Monthly Archives: April 2008

Signing other people’s books

Do you? If you’re an author, I mean? I just read Mary Hoffman’s tale of a session in a bookshop last week, where one young customer forced her to become Francesca Simon, for a moment. The customer is always right, of course. Except when they’re wrong, which happens often enough.

So, as a deluded customer; would I prefer Horrid Henry signed by Mary Hoffman or by a fake Francesca Simon? What do people do? I’ve seen it in book signing queues. More than one sibling, but only one who is the right age for the books written by the visiting author. Other child wants a book too, and wants it signed. It’s only fair.

Life-changing books

This sounds so awfully worthy that I’m almost ashamed. The Resident IT Consultant forced a copy of the New Scientist on me the other evening, saying I might want to read the bit on books.

They had talked to a number of scientists (what else?) about books that inspired them when they were young. Quite interesting, in a quirky way. Only the women dared mention anything vaguely childish in the way of books. Whether that’s because the men never were childish, weren’t inspired by children’s books or didn’t think it right to mention, will remain a mystery.

Alice in Wonderland, Doctor Doolittle, and Tarzan will have to count as children’s choices. Not sure about A Mathematician’s Apology, The Art of the Soluble, One Two Three Infinity, or The Mind of a Mnemonist. Wow. Heartily approve of The Foundation Trilogy.

Having got this far, I’m beginning to suspect that you won’t let me finish without giving you mine. It will have to be Five On A Treasure Island. And I refuse to blush. After that it could be many others, but perhaps I wouldn’t have those if I hadn’t had the Blyton to begin with? You wouldn’t be sitting reading this drivel if it weren’t for the Five. Makes you think, doesn’t it?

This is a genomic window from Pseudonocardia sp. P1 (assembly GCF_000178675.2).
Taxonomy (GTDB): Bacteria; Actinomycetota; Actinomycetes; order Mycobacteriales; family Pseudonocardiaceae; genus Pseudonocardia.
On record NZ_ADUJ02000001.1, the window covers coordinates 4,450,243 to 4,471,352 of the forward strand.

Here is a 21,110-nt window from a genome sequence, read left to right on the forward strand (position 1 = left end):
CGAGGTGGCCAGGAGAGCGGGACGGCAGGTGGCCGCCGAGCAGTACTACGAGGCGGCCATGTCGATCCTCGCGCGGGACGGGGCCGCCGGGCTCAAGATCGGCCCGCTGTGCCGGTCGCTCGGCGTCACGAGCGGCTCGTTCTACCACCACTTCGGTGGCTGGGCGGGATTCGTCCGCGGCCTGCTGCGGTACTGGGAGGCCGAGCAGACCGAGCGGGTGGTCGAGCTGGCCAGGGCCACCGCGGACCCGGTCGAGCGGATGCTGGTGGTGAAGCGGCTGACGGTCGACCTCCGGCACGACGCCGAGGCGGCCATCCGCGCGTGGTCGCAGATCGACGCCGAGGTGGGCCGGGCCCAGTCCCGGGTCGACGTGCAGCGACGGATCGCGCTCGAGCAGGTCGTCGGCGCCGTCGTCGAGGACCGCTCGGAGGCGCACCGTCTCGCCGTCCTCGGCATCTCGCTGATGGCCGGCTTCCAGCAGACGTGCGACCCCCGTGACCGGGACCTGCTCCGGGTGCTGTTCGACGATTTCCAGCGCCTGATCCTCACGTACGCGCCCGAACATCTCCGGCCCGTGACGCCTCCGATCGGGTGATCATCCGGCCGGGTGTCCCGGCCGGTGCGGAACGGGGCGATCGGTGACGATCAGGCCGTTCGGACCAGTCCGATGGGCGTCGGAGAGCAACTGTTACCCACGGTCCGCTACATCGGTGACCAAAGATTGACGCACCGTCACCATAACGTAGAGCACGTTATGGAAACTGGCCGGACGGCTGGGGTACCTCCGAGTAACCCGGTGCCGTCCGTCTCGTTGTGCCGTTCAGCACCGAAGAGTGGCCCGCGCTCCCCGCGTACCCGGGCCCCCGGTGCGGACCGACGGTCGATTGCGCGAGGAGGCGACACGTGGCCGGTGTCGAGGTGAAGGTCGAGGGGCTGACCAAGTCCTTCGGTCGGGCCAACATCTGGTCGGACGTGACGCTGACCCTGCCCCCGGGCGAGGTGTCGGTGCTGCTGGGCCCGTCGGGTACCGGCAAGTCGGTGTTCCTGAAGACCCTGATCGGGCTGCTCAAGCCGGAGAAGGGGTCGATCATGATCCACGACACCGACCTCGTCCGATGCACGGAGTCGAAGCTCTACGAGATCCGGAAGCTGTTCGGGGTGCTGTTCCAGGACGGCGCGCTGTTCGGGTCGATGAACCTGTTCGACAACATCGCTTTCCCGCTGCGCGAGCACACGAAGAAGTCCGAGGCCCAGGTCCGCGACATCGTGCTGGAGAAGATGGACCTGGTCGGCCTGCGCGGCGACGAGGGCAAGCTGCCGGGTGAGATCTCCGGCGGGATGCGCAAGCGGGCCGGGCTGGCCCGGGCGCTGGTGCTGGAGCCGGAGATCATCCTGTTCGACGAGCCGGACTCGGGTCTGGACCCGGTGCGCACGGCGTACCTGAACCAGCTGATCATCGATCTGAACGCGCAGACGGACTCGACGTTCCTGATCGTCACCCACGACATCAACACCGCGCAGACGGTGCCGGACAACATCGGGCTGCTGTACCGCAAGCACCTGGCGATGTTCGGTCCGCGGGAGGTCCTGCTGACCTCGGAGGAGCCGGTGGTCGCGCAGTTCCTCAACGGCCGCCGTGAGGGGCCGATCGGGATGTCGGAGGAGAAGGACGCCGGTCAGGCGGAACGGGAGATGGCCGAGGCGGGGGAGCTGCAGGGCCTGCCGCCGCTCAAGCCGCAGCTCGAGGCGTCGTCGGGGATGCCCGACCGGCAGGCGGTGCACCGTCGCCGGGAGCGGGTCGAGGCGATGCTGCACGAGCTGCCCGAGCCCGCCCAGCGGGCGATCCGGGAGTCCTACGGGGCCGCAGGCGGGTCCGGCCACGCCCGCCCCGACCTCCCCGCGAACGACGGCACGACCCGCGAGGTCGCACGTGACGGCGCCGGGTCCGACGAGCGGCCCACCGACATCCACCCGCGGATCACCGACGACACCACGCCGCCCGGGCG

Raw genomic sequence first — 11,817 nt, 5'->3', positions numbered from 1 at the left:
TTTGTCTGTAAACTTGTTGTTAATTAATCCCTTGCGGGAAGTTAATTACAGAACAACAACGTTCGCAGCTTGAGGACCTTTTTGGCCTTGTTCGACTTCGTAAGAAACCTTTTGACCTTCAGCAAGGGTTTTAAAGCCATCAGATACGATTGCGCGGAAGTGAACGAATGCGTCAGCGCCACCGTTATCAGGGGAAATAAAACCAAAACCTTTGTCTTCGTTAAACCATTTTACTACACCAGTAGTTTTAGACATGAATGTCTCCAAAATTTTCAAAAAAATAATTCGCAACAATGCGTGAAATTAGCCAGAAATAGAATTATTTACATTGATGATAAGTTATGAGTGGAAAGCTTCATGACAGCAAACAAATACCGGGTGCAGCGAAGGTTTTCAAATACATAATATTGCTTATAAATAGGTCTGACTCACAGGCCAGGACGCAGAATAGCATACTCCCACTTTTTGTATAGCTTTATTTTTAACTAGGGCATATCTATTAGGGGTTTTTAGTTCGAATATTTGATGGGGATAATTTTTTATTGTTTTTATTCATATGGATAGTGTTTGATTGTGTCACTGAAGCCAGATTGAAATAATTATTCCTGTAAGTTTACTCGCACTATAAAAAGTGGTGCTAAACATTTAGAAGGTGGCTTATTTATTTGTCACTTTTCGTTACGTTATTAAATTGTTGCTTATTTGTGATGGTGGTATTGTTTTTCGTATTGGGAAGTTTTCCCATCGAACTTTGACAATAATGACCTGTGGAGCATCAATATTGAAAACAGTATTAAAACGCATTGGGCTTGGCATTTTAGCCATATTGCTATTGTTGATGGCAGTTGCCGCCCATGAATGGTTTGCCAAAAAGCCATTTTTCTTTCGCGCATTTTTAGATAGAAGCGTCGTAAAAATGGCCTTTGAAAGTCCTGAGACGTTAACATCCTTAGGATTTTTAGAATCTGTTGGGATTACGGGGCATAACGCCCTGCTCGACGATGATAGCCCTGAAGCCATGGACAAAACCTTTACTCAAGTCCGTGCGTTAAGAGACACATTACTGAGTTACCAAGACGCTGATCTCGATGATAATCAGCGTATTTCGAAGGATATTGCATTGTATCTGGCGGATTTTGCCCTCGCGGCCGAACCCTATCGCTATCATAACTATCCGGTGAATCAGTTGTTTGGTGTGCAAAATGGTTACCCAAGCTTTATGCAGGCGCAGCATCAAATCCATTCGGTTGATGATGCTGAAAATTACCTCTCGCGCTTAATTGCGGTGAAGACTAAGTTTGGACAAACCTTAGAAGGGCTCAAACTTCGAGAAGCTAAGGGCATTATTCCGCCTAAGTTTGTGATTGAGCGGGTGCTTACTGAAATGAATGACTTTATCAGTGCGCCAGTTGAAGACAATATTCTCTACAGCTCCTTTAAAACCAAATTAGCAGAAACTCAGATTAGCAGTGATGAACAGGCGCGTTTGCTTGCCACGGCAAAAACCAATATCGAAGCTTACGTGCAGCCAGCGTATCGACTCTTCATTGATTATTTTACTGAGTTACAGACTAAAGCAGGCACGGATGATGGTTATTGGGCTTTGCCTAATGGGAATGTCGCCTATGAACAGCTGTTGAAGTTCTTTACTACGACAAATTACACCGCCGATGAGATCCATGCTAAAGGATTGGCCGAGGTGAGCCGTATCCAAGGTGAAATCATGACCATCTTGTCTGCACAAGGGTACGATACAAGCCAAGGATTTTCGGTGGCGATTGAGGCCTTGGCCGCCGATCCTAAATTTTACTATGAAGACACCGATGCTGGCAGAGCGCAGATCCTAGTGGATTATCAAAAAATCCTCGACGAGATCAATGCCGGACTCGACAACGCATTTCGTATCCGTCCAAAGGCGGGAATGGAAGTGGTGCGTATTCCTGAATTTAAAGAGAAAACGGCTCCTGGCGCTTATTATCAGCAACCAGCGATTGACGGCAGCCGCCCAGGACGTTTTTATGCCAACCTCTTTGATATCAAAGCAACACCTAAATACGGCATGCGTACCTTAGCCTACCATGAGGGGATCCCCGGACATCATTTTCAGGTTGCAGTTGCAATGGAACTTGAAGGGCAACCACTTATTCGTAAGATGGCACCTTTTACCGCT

Famous Five

This isn’t MY cover picture, which I couldn’t find. Couldn’t even find my book to take a photo… But this is nice enough.

Silver donkey

I just couldn’t resist this book by Sonya Hartnett. The Silver Donkey is an attractive little book (would have been even better without an ugly orange sticker in the middle, the kind that does not come off very well), and it’s got some wonderful illustrations by Laura Carlin.

It says that Sonya was inspired to write the story after seeing a programme about Dunkirk, but I trust it’s set during World War One, or else I’m totally lost.

Two little French girls find a blind British soldier in the woods one day. He tells them stories and they help him get home. Very simple, and very touching. And rather like Private Peaceful, where the adult reader might see more in the ending than the younger reader. Very sad.

And in the pink, again

Another newsflash, so to speak. You were so good with the pink comments last week, that we have moved across to the Guardian today.

2008 Carnegie shortlist

Here, briefly, is the shortlist for the Carnegie, announced today. It looks very respectable, but I’ll have to start reading quickly. One of them has been lying around in the piles for ages, so this will have to be the spur.


LINZI GLASS: RUBY RED Penguin (Age range: 12+)

ELIZABETH LAIRD: CRUSADE Macmillan (Age range: 10+)

TANYA LANDMAN: APACHE Walker (Age range: 12+)

PHILIP REEVE: HERE LIES ARTHUR Scholastic (Age range: 12+)

MEG ROSOFF: WHAT I WAS Penguin (Age range: 12+)


What do people think?

Meg needs a book title

Not only is Meg Rosoff hard at work improving her website (it didn’t look that bad before, Meg), but she seems to have written a book, and it needs a title. So if anyone has one spare, she would like to know. Although, as Meg doesn’t have what I have, i.e. a comments facility, she appears to want people to come and see her in Hay in May. (Hey, that rhymed. Great.)

This could well be a recurring problem, as Meg needed assistance with the last book as well.

I’m no good at titles, as you can see, but I’m fairly sure it wouldn’t be too hard to provide some blogging software, if only to prevent jam in Hay. In May.